It has become an annual tradition here at MLB Pipeline to gaze a year into the future and try to identify the top 10 prospects in baseball at the end of the next season. In all likelihood, Rays shortstop Wander Franco will rank No. 1 12 months from now, just
It has become an annual tradition here at MLB Pipeline to gaze a year into the future and try to identify the top 10 prospects in baseball at the end of the next season. In all likelihood, Rays shortstop Wander Franco will rank No. 1 12 months from now, just as he does today.
But there should be a lot of change behind him. Tigers right-hander Casey Mize, Padres left-hander MacKenzie Gore, Angels outfielder Jo Adell and White Sox outfielder Luis Robert follow Franco on our current Top 100 Prospects list, and all of them figure to graduate to the big leagues in 2020. So do Dodgers shortstop Gavin Lux and Braves outfielder Cristian Pache, who round out the present Top 10.
Recent history tells us that nearly every prospect who ends a season in the Top 10 does so again the next as long as he doesn't establish himself in the Majors or get hurt. Prospects who finish a year in the 11-25 range fill most of the Top 10 vacancies, with a couple of players in the 26-50 range joining them. Occasionally, a player from the bottom half of the Top 100 or completely off the list will make a huge leap.
Looking back at our Top 10 forecast from a year ago, we correctly tabbed Franco, Mize, Gore and Adell and Twins shortstop Royce Lewis. Of the five we whiffed on, Twins outfielder Alex Kirilloff and Astros right-hander Forrest Whitley had physical issues, Padres outfielder Taylor Trammell had a down year, Marlins right-hander Sixto Sanchez performed well but didn't climb into the Top 10 and White Sox right-hander Dylan Cease graduated to Chicago.
Here's our projection for the top of the Top 100 a year from now:
1. Wander Franco, SS, Rays (No. 1)
He's taking the Vladimir Guerrero Jr. express route to the Majors, putting up better numbers at the same stage of their careers, and he's also a switch-hitter with plus speed who's capable of playing shortstop.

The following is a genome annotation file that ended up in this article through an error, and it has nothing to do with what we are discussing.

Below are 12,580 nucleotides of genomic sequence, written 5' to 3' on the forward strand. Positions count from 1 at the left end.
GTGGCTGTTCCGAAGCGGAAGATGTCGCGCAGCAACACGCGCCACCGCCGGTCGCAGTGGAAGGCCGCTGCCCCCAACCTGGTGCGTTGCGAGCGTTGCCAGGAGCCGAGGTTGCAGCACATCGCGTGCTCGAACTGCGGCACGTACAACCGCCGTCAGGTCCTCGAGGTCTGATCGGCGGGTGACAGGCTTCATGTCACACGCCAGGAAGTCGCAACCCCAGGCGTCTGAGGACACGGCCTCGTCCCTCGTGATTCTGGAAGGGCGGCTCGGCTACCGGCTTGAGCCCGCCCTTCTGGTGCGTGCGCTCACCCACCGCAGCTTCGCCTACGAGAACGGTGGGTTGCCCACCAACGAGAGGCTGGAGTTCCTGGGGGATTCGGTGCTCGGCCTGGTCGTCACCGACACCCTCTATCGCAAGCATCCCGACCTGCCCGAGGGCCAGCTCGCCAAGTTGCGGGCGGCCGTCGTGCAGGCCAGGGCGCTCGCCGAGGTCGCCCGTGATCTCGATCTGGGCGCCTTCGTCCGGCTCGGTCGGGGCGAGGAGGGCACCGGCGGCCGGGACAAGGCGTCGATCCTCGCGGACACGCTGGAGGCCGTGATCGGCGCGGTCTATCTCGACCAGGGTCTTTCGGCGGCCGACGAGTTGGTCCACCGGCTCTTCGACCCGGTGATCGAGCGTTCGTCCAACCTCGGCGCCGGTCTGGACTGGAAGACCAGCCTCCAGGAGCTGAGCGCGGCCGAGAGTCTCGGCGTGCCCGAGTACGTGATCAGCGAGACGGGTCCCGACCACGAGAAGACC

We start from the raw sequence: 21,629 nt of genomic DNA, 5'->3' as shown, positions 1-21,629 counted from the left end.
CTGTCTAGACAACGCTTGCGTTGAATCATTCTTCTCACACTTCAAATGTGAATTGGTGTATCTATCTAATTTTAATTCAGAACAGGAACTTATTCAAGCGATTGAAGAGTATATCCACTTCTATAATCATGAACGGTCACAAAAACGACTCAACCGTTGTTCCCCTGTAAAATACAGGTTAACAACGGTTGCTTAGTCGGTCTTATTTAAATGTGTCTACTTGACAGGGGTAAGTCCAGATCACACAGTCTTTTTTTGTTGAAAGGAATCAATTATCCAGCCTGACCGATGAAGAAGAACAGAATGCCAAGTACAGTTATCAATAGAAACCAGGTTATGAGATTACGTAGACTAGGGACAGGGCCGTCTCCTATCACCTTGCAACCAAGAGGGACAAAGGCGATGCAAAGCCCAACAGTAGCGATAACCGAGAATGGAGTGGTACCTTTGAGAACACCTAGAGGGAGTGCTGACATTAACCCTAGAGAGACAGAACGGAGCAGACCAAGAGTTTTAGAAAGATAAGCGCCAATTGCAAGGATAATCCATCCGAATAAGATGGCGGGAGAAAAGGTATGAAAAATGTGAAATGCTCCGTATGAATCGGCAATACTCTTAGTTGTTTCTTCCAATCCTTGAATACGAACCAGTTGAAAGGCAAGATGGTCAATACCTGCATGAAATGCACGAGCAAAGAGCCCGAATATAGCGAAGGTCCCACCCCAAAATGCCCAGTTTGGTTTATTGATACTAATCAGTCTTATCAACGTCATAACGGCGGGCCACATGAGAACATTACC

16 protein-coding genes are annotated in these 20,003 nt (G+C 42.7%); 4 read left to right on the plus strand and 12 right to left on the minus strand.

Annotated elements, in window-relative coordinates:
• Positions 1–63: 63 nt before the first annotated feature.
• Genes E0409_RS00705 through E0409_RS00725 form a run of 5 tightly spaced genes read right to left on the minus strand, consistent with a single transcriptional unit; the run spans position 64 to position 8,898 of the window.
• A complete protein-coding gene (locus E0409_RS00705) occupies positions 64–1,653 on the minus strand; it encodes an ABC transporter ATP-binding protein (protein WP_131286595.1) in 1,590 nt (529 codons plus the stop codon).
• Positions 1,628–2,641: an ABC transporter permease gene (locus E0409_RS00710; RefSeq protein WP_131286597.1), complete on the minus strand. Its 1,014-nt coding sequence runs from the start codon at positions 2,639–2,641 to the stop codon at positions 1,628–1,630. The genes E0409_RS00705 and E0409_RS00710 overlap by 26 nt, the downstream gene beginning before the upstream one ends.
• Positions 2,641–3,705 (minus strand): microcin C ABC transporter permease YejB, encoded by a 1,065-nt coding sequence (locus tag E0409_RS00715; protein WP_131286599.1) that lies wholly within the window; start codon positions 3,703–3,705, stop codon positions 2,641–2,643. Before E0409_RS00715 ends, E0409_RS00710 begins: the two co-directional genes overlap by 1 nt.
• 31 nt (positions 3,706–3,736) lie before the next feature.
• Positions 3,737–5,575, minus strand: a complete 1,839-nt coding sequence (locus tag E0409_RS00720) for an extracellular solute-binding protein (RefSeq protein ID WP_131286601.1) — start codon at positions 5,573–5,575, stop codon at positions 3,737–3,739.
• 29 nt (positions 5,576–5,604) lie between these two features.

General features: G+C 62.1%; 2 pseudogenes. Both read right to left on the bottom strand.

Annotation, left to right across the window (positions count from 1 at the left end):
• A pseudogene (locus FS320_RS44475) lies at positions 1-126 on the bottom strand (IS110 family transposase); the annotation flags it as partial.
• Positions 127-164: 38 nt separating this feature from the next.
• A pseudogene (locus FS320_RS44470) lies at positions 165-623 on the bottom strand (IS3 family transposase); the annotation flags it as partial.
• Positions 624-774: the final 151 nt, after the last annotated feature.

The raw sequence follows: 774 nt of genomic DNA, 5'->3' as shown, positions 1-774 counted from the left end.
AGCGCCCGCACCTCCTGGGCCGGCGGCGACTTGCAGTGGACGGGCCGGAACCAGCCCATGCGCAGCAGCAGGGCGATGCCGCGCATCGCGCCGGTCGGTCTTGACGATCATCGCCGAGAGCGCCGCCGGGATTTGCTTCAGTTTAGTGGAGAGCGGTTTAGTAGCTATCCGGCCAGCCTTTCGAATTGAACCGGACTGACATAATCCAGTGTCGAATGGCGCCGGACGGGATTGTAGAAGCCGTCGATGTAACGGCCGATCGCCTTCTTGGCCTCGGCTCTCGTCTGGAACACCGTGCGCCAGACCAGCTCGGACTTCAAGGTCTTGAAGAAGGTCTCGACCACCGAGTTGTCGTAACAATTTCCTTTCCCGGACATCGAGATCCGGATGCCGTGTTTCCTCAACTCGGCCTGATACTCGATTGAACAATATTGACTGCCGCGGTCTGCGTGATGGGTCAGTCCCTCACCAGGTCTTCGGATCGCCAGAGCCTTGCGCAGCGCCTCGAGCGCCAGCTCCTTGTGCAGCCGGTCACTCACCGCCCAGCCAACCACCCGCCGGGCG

2. Adley Rutschman, C, Orioles (No. 6)
Combining Mark Teixeira-esque offensive upside with Gold Glove potential behind the plate makes him the best amateur catching prospect since MLB went to a single Draft in 1987.
3. Bobby Witt Jr., SS, Royals (No. 8)
He's a five-tool player with baseball IQ and makeup that's just as impressive as his physical ability -- and some scouts say he's the Draft's best shortstop prospect since Alex Rodriguez.
4. Andrew Vaughn, 1B, White Sox (No. 21)
The best all-around hitter in the 2019 Draft went No. 3 overall and looks like a future .300 hitter who can provide 30 homers on an annual basis.
5. Royce Lewis, SS, Twins (No. 7)
Though the No. 1 overall pick in the 2017 Draft saw his OPS dip from .803 in his first full pro season to .661 in his second, he's still an athletic shortstop who could have solid or better tools across the board.
6. Joey Bart, C, Giants (No. 19)
He has the plus power and arm strength teams desire in a catcher and his receiving continues to improve, though San Francisco having Buster Posey and Brandon Belt signed through 2021 may delay his ETA.
7. Jarred Kelenic, OF, Mariners (No. 22)
Acquired in the Robinson Cano/Edwin Diaz trade with the Mets, he posted a .904 OPS with 23 homers and 20 steals in his first full pro season while reaching Double-A a month after turning 20.
8. JJ Bleday, OF, Marlins (No. 29)
Considered more of a hit-over-power guy entering the spring, he topped NCAA Division I with 27 homers and 192 total bases, led Vanderbilt to the College World Series championship and went fourth overall in the Draft.
9. Julio Rodriguez, OF, Mariners (No. 51)
Sure, it was a small sample size, but he provided a glimpse of his lofty offensive ceiling when he raked at a .462/.514/.738 clip in 17 Class A Advanced games at age 18.
10. Luis Patino, RHP, Padres (No. 30)
Poised to succeed close friend Gore as baseball's best pitching prospect, he showcased his electric stuff with a dominant performance in the SiriusXM All-Star Futures Game.
Jim Callis is a reporter for MLB.com. Follow @jimcallisMLB on Twitter. Listen to him on the weekly Pipeline Podcast.